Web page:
Abdominal angina

Abdominal angina is abdominal pain after eating that occurs in individuals with ongoing poor blood supply to their small intestines known as chronic mesenteric ischemia.[1] Although the term angina alone usually denotes angina pectoris (a type of chest pain due to obstruction of the coronary artery), angina by itself can also mean "any spasmodic, choking, or suffocative pain",[2] with an anatomic adjective defining its focus; so, in this case, spasmodic pain in the abdomen. Stedman's Medical Dictionary Online[3] defines abdominal angina as "intermittent abdominal pain, frequently occurring at a fixed time after eating, caused by inadequacy of the mesenteric circulation resulting from arteriosclerosis or other arterial disease. Synonym: intestinal angina."

Abdominal angina
Other namesIntestinal angina
SpecialtyGeneral surgery

Signs and symptoms

  • Hallmark of condition: Disabling midepigastric or central abdominal pain within 10–15 minutes after eating.
  • Physical examination: The abdomen typically is scaphoid and soft, even during an episode of pain. Patients present with stigmata of weight loss and signs of peripheral vascular disease, particularly aortoiliac occlusive disease, may be present.


Smoking is an associated risk factor. In most series, approximately 75–80% of patients smoke.


The pathophysiology is similar to that seen in angina pectoris and intermittent claudication. The most common cause of abdominal angina is atherosclerotic vascular disease, where the occlusive process commonly involves the ostia and the proximal few centimeters of the mesenteric vessels. It can be associated with:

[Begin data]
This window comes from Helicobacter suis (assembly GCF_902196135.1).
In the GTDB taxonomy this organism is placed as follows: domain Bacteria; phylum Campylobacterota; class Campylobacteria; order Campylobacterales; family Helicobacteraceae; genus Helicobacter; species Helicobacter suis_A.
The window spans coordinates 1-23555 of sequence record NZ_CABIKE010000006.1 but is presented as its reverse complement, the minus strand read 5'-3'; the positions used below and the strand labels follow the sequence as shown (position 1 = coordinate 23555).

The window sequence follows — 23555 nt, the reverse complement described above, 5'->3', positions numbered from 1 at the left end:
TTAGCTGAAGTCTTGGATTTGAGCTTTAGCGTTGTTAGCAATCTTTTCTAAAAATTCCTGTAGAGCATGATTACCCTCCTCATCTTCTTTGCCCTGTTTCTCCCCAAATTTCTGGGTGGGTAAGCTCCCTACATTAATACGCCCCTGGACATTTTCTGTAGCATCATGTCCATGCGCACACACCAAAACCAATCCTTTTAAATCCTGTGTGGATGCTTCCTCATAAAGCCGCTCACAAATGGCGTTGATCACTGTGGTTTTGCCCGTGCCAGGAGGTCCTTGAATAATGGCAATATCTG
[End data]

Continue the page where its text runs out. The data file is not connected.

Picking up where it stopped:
• Internationally: Extremely rare. True incidence is unknown
  • Race: No data available
  • Sex: Females outnumber males by approximately 3 to 1
  • Age: Mean age of affected individuals is slightly older than 60 years


Stents have been used in the treatment of abdominal angina.[7][8]

See also


  1. Kapadia S, Parakh R, Grover T, Agarwal S (2005). "Side-to-side aorto-mesenteric anastomosis for management of abdominal angina". Indian Journal of Gastroenterology. 24 (6): 256–7. PMID 16424623.
  2. Elsevier, Dorland's Illustrated Medical Dictionary, Elsevier.
  3. Wolters Kluwer, Stedman's Medical Dictionary, Wolters Kluwer.
  4. deVries H, Wijffels RT, Willemse PH, et al. (2005). "Abdominal angina in patients with a midgut carcinoid, a sign of severe pathology". World Journal of Surgery. 29 (9): 1139–42. doi:10.1007/s00268-005-7825-x. PMID 16086212.
  5. Ingu A, Morikawa M, Fuse S, Abe T (2003). "Acute occlusion of a simple aortic coarctation presenting as abdominal angina". Pediatric Cardiology. 24 (5): 488–9. doi:10.1007/s00246-002-0381-3. PMID 14627320.
  6. Choi BG, Jeon HS, Lee SO, Yoo WH, Lee ST, Ahn DS (2002). "Primary antiphospholipid syndrome presenting with abdominal angina and splenic infarction". Rheumatol. Int. 22 (3): 119–21. doi:10.1007/s00296-002-0196-9. PMID 12111088.
  7. Senechal Q, Massoni JM, Laurian C, Pernes JM (2001). "Transient relief of abdominal angina by Wallstent placement into an occluded superior mesenteric artery". The Journal of Cardiovascular Surgery. 42 (1): 101–5. PMID 11292915.
  8. Busquet J (1997). "Intravascular stenting in the superior mesenteric artery for chronic abdominal angina". Journal of Endovascular Surgery. 4 (4): 380–4. doi:10.1583/1074-6218(1997)004<0380:ISITSM>2.0.CO;2. ISSN 1074-6218. PMID 9418203.
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